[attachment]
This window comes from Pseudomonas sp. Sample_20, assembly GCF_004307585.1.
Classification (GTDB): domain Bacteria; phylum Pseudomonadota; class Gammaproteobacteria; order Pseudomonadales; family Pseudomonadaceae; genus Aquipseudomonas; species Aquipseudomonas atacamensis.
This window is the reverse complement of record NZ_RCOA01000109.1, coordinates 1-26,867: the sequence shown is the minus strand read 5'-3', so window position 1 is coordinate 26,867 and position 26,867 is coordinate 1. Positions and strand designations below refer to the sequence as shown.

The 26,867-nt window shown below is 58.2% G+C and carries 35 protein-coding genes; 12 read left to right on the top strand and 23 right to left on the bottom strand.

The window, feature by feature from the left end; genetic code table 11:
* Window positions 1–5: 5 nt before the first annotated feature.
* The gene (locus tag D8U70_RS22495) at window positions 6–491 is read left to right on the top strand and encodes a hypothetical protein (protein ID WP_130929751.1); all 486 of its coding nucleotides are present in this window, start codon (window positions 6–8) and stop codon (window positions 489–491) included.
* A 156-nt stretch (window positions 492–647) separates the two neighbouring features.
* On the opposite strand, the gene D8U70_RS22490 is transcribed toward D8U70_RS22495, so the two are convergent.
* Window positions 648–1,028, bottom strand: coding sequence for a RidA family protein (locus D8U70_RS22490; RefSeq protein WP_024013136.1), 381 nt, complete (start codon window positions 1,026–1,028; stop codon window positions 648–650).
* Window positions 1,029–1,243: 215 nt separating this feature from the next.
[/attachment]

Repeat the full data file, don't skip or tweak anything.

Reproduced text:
This window comes from Pseudomonas sp. Sample_20, assembly GCF_004307585.1.
Classification (GTDB): domain Bacteria; phylum Pseudomonadota; class Gammaproteobacteria; order Pseudomonadales; family Pseudomonadaceae; genus Aquipseudomonas; species Aquipseudomonas atacamensis.
This window is the reverse complement of record NZ_RCOA01000109.1, coordinates 1-26,867: the sequence shown is the minus strand read 5'-3', so window position 1 is coordinate 26,867 and position 26,867 is coordinate 1. Positions and strand designations below refer to the sequence as shown.

The 26,867-nt window shown below is 58.2% G+C and carries 35 protein-coding genes; 12 read left to right on the top strand and 23 right to left on the bottom strand.

The window, feature by feature from the left end; genetic code table 11:
* Window positions 1–5: 5 nt before the first annotated feature.
* The gene (locus tag D8U70_RS22495) at window positions 6–491 is read left to right on the top strand and encodes a hypothetical protein (protein ID WP_130929751.1); all 486 of its coding nucleotides are present in this window, start codon (window positions 6–8) and stop codon (window positions 489–491) included.
* A 156-nt stretch (window positions 492–647) separates the two neighbouring features.
* On the opposite strand, the gene D8U70_RS22490 is transcribed toward D8U70_RS22495, so the two are convergent.
* Window positions 648–1,028, bottom strand: coding sequence for a RidA family protein (locus D8U70_RS22490; RefSeq protein WP_024013136.1), 381 nt, complete (start codon window positions 1,026–1,028; stop codon window positions 648–650).
* Window positions 1,029–1,243: 215 nt separating this feature from the next.